This study aims to determine whether junior medical staff correctly identify and treat paediatric anaphylaxis and whether the presence or absence of hypotension influenced the treatment, using a standardised simulated patient encounter.Methods:
Junior medical staff from the emergency department of a large paediatric tertiary hospital were invited to participate in a two-armed cohort study to assess recognition and management of anaphylaxis in a standardised scenario using a simulated patient with and without hypotension. The primary outcome measure was administration of adrenaline. The secondary outcome measures included time to adrenaline administration, ability to seek and identify relevant features of history and clinical examination and use of other medications.Results:
Fifty-six junior medical staff participated (90% participation rate). Only 50% of participants administered adrenaline in scenarios of definite anaphylaxis. Adrenaline was more likely to be administered if the scenario included hypotension, where the junior medical officer had previous formal resuscitation training (Advanced Paediatric Life Support) and by medical officers with more years of training.Conclusion:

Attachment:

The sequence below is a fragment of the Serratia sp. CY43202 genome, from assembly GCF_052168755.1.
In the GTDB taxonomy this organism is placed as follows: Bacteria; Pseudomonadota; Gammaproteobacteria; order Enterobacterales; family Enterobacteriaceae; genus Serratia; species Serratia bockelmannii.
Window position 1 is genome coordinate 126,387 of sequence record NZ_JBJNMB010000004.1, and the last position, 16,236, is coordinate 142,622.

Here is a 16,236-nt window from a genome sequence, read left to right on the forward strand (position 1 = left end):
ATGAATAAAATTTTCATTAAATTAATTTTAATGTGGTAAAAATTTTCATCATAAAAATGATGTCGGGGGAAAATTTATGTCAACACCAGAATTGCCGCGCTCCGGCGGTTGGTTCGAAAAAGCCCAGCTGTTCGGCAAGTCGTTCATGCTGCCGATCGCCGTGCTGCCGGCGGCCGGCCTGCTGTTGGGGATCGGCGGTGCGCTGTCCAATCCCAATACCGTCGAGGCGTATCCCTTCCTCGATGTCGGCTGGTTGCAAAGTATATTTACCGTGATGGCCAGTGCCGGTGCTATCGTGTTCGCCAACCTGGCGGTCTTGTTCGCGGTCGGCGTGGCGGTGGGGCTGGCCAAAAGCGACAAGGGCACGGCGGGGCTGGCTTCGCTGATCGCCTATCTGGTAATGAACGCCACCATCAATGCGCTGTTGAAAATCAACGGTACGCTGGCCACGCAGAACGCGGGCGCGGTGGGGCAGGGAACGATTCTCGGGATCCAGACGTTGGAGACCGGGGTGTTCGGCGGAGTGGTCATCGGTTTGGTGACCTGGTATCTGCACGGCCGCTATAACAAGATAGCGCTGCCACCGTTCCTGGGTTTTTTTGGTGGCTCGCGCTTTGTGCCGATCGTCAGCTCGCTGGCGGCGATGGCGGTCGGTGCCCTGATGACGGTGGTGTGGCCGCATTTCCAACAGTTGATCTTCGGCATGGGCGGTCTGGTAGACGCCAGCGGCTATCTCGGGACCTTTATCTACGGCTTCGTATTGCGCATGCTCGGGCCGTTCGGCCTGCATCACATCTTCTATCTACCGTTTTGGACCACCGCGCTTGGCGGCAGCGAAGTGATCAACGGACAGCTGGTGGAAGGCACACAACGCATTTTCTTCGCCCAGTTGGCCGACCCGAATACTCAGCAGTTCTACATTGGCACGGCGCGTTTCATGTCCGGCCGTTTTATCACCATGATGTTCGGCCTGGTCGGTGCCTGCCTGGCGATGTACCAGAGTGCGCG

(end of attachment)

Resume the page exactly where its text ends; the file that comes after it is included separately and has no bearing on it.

Anaphylaxis is a life-threatening presentation and requires prompt recognition and appropriate adrenaline administration. Junior medical staff may require more emphasis on recognition and prompt adrenaline administration in both undergraduate and in hospital training and education. Simulated scenarios may provide a platform to deliver this training to ultimately improve patient care.